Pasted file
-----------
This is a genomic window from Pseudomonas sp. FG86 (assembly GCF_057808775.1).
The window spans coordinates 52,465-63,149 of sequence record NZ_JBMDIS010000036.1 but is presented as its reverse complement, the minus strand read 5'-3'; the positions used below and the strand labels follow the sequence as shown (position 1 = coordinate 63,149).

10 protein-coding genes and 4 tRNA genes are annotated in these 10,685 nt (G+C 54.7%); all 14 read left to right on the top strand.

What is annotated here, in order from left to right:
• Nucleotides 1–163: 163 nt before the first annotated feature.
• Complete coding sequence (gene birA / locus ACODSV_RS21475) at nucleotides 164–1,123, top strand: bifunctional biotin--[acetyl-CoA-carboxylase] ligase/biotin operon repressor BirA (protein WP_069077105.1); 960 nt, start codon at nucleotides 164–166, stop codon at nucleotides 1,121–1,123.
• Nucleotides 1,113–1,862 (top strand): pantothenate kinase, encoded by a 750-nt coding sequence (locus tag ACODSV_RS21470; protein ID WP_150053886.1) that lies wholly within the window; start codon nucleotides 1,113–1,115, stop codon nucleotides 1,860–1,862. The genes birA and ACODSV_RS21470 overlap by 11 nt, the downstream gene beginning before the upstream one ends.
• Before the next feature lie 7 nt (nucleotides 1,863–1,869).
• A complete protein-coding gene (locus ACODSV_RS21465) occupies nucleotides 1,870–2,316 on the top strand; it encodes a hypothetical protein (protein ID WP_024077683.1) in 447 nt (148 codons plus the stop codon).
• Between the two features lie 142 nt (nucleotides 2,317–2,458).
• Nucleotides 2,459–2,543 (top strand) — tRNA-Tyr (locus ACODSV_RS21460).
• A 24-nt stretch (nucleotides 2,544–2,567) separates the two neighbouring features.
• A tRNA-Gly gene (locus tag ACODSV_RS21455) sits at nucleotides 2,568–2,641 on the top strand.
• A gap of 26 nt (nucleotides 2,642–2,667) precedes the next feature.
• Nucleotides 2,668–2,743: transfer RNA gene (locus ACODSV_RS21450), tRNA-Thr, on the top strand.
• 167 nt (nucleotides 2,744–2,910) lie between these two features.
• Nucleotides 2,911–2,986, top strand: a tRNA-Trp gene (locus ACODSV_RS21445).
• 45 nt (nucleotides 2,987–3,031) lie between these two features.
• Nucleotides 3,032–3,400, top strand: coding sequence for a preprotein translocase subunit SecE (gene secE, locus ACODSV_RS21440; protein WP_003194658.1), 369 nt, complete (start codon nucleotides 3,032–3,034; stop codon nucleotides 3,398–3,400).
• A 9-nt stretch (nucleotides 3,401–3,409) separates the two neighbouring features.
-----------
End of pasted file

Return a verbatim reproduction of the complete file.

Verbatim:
This is a genomic window from Pseudomonas sp. FG86 (assembly GCF_057808775.1).
The window spans coordinates 52,465-63,149 of sequence record NZ_JBMDIS010000036.1 but is presented as its reverse complement, the minus strand read 5'-3'; the positions used below and the strand labels follow the sequence as shown (position 1 = coordinate 63,149).

10 protein-coding genes and 4 tRNA genes are annotated in these 10,685 nt (G+C 54.7%); all 14 read left to right on the top strand.

What is annotated here, in order from left to right:
• Nucleotides 1–163: 163 nt before the first annotated feature.
• Complete coding sequence (gene birA / locus ACODSV_RS21475) at nucleotides 164–1,123, top strand: bifunctional biotin--[acetyl-CoA-carboxylase] ligase/biotin operon repressor BirA (protein WP_069077105.1); 960 nt, start codon at nucleotides 164–166, stop codon at nucleotides 1,121–1,123.
• Nucleotides 1,113–1,862 (top strand): pantothenate kinase, encoded by a 750-nt coding sequence (locus tag ACODSV_RS21470; protein ID WP_150053886.1) that lies wholly within the window; start codon nucleotides 1,113–1,115, stop codon nucleotides 1,860–1,862. The genes birA and ACODSV_RS21470 overlap by 11 nt, the downstream gene beginning before the upstream one ends.
• Before the next feature lie 7 nt (nucleotides 1,863–1,869).
• A complete protein-coding gene (locus ACODSV_RS21465) occupies nucleotides 1,870–2,316 on the top strand; it encodes a hypothetical protein (protein ID WP_024077683.1) in 447 nt (148 codons plus the stop codon).
• Between the two features lie 142 nt (nucleotides 2,317–2,458).
• Nucleotides 2,459–2,543 (top strand) — tRNA-Tyr (locus ACODSV_RS21460).
• A 24-nt stretch (nucleotides 2,544–2,567) separates the two neighbouring features.
• A tRNA-Gly gene (locus tag ACODSV_RS21455) sits at nucleotides 2,568–2,641 on the top strand.
• A gap of 26 nt (nucleotides 2,642–2,667) precedes the next feature.
• Nucleotides 2,668–2,743: transfer RNA gene (locus ACODSV_RS21450), tRNA-Thr, on the top strand.
• 167 nt (nucleotides 2,744–2,910) lie between these two features.
• Nucleotides 2,911–2,986, top strand: a tRNA-Trp gene (locus ACODSV_RS21445).
• 45 nt (nucleotides 2,987–3,031) lie between these two features.
• Nucleotides 3,032–3,400, top strand: coding sequence for a preprotein translocase subunit SecE (gene secE, locus ACODSV_RS21440; protein WP_003194658.1), 369 nt, complete (start codon nucleotides 3,032–3,034; stop codon nucleotides 3,398–3,400).
• A 9-nt stretch (nucleotides 3,401–3,409) separates the two neighbouring features.